Day of History

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Europe » Ireland » County Dublin » Dublin
July 25th 2007
Published: June 22nd 2017
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Geo: 53.3441, -6.26749

Before beginning today's entry, we have to make a slight adjustment from yesterday. On the way back from listening to some great traditional Irish music, it rained on us. So, we did have to pull out the umbrellas.


We decided to start today by splitting up for the first time. Jake and Jeannette headed to the National Library to try and dig up some old potatoes (that would be family history research), while Rich and Barb took a historical walking tour led by a Trinity College history graduate. No luck on the potatoes, but Rich and Barb learned quite a bit. Barb adds that this was a very typical Dust vacation day because there was a lot of history and very little food.

We regrouped for tea just as the rain started to fall on an otherwise very sunny, warm day. By the time we finished tea, the rain had stopped and the sun was back out for the duration of the day.

And then we walked. And walked. And walked some more. Our weary feet led us to the Kilmainham Gaol (jail), where many political prisoners were held and fourteen were executed as a result of the Easter uprising of 1916. Their executions made them into martyrs that essentially helped galvanize the mainstream population and foment the independence movement that was ultimately successful by 1922. The gaol was dark, dank, and full of terrible stories. Once threatened by bulldozers, it was rebuilt and refurbished by volunteers over many years, including several men who had once been imprisoned there.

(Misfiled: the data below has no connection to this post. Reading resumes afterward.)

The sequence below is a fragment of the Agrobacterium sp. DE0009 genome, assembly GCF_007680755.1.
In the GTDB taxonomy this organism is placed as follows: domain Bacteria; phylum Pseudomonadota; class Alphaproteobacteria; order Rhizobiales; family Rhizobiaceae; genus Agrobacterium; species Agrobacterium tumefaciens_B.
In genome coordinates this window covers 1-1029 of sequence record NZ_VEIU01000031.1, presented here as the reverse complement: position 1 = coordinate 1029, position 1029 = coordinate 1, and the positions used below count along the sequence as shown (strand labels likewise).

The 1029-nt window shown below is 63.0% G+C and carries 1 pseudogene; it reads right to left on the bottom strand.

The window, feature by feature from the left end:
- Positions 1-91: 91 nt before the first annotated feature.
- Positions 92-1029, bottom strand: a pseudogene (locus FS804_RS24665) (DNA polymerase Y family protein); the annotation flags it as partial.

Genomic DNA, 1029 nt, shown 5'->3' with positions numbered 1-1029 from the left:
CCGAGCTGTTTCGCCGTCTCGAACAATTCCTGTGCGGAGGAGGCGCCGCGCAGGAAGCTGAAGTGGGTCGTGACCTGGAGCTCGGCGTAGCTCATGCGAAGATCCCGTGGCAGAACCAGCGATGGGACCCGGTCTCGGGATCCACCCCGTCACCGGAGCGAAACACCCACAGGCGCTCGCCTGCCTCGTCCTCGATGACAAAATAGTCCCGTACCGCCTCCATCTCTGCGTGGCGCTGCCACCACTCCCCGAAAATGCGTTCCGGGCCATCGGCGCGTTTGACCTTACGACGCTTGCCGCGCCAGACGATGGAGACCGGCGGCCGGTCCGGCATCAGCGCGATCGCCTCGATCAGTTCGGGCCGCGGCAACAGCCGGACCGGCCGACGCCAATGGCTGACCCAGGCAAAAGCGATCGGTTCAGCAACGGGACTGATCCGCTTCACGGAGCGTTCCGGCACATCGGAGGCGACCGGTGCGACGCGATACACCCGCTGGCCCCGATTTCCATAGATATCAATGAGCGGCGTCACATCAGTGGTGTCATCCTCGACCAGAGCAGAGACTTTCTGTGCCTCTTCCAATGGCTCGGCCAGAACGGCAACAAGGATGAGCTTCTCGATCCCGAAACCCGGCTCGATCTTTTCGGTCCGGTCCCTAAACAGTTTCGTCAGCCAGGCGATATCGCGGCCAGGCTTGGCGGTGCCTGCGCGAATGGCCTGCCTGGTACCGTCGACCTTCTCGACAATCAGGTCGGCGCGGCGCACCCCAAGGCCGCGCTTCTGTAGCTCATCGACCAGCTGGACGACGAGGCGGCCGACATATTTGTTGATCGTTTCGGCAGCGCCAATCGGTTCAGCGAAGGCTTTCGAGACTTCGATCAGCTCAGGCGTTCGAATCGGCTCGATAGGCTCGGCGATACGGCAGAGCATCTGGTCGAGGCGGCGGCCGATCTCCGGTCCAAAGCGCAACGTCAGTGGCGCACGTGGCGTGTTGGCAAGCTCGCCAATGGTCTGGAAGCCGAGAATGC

It has become clear to us over the course of this trip, as mentioned previously, that there is more tension in an otherwise "united" kingdom than we had ever realized. The Scots, Welsh, and Irish all still harbor resentment toward the English and in many respects, consider themselves independent countries (true in the case of Ireland's 23 southern counties).

Our second to last stop today was St. James' Gate, home of the Guinness brewery, billed as the largest brewery in the world. As it turns out, 67% of the black liquid produced there is exported! (Perhaps this is why Guinness is cheaper in the U.S.) The place reminded us of Willy Wonka's Chocolate Factory.

Next, it was off to our last supper at a place called the Irish Quay. Dinner included grilled salmon on boxty, mushroom and beef stew, lamb shank, and Dublin coddle with potato and leek soup. Once again we struck gold. It was "real good."

From Ireland it is now time to sign out for the last time. What an amazing, fun, and educational adventure! We hope you've enjoyed reading and look forward to seeing you all very soon.


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